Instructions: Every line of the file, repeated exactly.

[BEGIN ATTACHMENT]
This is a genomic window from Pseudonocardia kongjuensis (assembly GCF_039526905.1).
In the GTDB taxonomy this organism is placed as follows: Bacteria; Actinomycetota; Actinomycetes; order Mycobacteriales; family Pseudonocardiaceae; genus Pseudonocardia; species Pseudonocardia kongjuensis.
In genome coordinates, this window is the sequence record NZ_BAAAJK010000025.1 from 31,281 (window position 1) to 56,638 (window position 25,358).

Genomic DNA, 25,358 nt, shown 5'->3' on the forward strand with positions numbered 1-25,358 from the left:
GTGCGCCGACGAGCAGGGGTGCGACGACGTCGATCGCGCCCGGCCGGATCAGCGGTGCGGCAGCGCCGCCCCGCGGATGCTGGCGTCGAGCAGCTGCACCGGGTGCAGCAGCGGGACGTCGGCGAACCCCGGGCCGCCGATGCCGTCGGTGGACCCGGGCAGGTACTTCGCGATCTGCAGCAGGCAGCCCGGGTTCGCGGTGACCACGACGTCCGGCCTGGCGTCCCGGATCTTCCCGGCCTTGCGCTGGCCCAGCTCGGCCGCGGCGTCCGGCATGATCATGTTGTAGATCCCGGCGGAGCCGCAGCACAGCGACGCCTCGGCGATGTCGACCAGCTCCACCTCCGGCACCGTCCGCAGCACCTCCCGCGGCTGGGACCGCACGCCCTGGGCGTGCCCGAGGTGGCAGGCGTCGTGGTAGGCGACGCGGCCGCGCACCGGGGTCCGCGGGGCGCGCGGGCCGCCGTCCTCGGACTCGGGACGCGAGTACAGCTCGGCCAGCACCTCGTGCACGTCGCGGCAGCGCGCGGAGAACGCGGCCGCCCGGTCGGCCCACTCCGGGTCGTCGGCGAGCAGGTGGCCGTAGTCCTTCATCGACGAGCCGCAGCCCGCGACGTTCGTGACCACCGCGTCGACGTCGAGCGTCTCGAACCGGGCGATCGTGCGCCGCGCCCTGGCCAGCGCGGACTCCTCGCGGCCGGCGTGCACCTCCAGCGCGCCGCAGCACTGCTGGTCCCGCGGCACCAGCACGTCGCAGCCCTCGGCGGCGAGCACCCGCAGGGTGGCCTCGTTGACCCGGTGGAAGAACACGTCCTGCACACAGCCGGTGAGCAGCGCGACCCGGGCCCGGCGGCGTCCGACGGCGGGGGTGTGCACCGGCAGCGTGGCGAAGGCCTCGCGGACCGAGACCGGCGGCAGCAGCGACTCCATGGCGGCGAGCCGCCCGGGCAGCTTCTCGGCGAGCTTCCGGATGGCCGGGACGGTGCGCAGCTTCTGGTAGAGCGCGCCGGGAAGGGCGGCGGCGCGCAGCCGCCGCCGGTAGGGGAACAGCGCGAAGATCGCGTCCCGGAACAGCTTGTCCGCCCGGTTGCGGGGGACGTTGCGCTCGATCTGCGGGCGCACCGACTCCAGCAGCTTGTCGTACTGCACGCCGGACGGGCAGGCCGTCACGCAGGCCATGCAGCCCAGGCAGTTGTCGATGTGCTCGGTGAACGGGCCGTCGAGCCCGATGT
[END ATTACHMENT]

This is a genomic window from Pseudonocardia kongjuensis (assembly GCF_039526905.1).
In the GTDB taxonomy this organism is placed as follows: Bacteria; Actinomycetota; Actinomycetes; order Mycobacteriales; family Pseudonocardiaceae; genus Pseudonocardia; species Pseudonocardia kongjuensis.
In genome coordinates, this window is the sequence record NZ_BAAAJK010000025.1 from 31,281 (window position 1) to 56,638 (window position 25,358).

Genomic DNA, 25,358 nt, shown 5'->3' on the forward strand with positions numbered 1-25,358 from the left:
GTGCGCCGACGAGCAGGGGTGCGACGACGTCGATCGCGCCCGGCCGGATCAGCGGTGCGGCAGCGCCGCCCCGCGGATGCTGGCGTCGAGCAGCTGCACCGGGTGCAGCAGCGGGACGTCGGCGAACCCCGGGCCGCCGATGCCGTCGGTGGACCCGGGCAGGTACTTCGCGATCTGCAGCAGGCAGCCCGGGTTCGCGGTGACCACGACGTCCGGCCTGGCGTCCCGGATCTTCCCGGCCTTGCGCTGGCCCAGCTCGGCCGCGGCGTCCGGCATGATCATGTTGTAGATCCCGGCGGAGCCGCAGCACAGCGACGCCTCGGCGATGTCGACCAGCTCCACCTCCGGCACCGTCCGCAGCACCTCCCGCGGCTGGGACCGCACGCCCTGGGCGTGCCCGAGGTGGCAGGCGTCGTGGTAGGCGACGCGGCCGCGCACCGGGGTCCGCGGGGCGCGCGGGCCGCCGTCCTCGGACTCGGGACGCGAGTACAGCTCGGCCAGCACCTCGTGCACGTCGCGGCAGCGCGCGGAGAACGCGGCCGCCCGGTCGGCCCACTCCGGGTCGTCGGCGAGCAGGTGGCCGTAGTCCTTCATCGACGAGCCGCAGCCCGCGACGTTCGTGACCACCGCGTCGACGTCGAGCGTCTCGAACCGGGCGATCGTGCGCCGCGCCCTGGCCAGCGCGGACTCCTCGCGGCCGGCGTGCACCTCCAGCGCGCCGCAGCACTGCTGGTCCCGCGGCACCAGCACGTCGCAGCCCTCGGCGGCGAGCACCCGCAGGGTGGCCTCGTTGACCCGGTGGAAGAACACGTCCTGCACACAGCCGGTGAGCAGCGCGACCCGGGCCCGGCGGCGTCCGACGGCGGGGGTGTGCACCGGCAGCGTGGCGAAGGCCTCGCGGACCGAGACCGGCGGCAGCAGCGACTCCATGGCGGCGAGCCGCCCGGGCAGCTTCTCGGCGAGCTTCCGGATGGCCGGGACGGTGCGCAGCTTCTGGTAGAGCGCGCCGGGAAGGGCGGCGGCGCGCAGCCGCCGCCGGTAGGGGAACAGCGCGAAGATCGCGTCCCGGAACAGCTTGTCCGCCCGGTTGCGGGGGACGTTGCGCTCGATCTGCGGGCGCACCGACTCCAGCAGCTTGTCGTACTGCACGCCGGACGGGCAGGCCGTCACGCAGGCCATGCAGCCCAGGCAGTTGTCGATGTGCTCGGTGAACGGGCCGTCGAGCCCGATGT